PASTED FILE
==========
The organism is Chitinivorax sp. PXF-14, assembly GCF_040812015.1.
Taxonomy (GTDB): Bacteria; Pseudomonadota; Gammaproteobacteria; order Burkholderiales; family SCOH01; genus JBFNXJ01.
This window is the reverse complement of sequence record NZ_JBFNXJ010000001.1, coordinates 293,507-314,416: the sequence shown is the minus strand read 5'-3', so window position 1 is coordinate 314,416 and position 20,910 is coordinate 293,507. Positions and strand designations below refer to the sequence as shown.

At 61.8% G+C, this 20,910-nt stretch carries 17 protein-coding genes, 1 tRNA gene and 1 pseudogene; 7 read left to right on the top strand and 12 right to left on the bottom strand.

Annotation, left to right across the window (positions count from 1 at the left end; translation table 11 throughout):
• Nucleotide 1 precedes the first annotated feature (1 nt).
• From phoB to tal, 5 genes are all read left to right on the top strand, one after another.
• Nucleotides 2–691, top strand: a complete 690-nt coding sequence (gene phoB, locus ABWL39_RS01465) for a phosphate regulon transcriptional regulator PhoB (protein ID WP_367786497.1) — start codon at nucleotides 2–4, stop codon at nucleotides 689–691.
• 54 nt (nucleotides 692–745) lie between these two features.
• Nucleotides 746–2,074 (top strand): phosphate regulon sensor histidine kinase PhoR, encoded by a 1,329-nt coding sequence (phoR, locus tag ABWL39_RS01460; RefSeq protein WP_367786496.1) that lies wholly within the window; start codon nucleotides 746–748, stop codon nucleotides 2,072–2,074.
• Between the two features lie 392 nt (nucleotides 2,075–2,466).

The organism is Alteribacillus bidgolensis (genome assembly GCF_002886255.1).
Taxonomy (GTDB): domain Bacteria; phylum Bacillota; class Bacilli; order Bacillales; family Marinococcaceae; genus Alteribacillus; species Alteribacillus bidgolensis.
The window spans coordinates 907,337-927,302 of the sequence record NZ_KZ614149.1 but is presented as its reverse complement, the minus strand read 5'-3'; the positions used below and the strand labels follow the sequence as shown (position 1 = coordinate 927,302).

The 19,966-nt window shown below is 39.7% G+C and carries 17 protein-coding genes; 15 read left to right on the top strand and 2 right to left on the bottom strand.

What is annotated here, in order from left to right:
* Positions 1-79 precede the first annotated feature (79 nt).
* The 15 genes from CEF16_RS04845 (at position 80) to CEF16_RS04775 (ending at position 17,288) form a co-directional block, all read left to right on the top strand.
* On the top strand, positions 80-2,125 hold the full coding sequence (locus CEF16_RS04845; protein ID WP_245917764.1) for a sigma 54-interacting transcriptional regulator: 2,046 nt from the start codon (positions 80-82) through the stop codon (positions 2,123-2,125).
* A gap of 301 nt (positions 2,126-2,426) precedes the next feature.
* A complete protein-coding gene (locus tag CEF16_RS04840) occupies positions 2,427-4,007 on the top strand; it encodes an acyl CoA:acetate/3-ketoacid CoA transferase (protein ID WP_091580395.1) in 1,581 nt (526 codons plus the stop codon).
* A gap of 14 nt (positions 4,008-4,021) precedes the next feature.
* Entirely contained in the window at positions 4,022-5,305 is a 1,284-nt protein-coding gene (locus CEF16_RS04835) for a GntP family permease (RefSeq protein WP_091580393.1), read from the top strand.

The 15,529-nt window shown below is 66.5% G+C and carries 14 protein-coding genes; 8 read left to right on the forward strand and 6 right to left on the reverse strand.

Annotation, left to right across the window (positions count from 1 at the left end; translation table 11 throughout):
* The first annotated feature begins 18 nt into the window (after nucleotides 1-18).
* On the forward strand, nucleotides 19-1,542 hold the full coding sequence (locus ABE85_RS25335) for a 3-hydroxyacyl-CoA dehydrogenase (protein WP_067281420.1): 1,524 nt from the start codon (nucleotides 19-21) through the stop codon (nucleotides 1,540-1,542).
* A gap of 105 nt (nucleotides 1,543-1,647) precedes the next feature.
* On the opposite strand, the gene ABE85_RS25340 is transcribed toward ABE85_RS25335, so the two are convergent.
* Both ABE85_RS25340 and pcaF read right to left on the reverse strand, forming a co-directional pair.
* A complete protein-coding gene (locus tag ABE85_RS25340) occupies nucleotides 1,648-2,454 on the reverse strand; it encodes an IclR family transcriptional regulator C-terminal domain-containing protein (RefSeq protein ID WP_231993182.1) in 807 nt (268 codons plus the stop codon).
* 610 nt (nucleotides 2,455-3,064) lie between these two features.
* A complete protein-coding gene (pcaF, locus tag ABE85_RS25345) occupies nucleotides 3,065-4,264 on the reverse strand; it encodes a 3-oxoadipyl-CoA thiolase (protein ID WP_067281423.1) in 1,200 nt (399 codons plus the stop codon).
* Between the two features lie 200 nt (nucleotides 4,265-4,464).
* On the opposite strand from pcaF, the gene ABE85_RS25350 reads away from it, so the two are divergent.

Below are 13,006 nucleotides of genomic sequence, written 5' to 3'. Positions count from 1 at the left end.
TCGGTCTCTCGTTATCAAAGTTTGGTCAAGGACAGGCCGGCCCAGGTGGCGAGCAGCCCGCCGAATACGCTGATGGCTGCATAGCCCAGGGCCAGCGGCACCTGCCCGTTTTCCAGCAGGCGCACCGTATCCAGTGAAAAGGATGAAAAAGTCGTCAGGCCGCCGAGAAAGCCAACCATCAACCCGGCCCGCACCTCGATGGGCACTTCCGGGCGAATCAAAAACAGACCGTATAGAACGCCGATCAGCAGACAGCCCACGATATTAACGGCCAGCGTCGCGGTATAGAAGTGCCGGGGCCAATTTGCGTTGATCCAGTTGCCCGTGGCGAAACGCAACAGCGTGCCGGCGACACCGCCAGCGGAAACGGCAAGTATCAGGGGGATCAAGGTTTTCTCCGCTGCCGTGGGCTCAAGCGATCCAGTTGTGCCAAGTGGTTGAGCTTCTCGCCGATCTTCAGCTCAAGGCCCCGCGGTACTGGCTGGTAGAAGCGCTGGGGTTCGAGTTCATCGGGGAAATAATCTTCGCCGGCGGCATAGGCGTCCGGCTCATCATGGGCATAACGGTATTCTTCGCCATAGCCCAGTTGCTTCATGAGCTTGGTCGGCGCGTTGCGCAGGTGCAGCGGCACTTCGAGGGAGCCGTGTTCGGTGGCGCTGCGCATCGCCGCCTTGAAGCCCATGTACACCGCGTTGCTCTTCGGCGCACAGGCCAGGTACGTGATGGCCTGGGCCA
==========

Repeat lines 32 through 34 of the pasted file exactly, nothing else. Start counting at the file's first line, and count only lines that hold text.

* 610 nt (nucleotides 2,455-3,064) lie between these two features.
* A complete protein-coding gene (pcaF, locus tag ABE85_RS25345) occupies nucleotides 3,065-4,264 on the reverse strand; it encodes a 3-oxoadipyl-CoA thiolase (protein ID WP_067281423.1) in 1,200 nt (399 codons plus the stop codon).
* Between the two features lie 200 nt (nucleotides 4,265-4,464).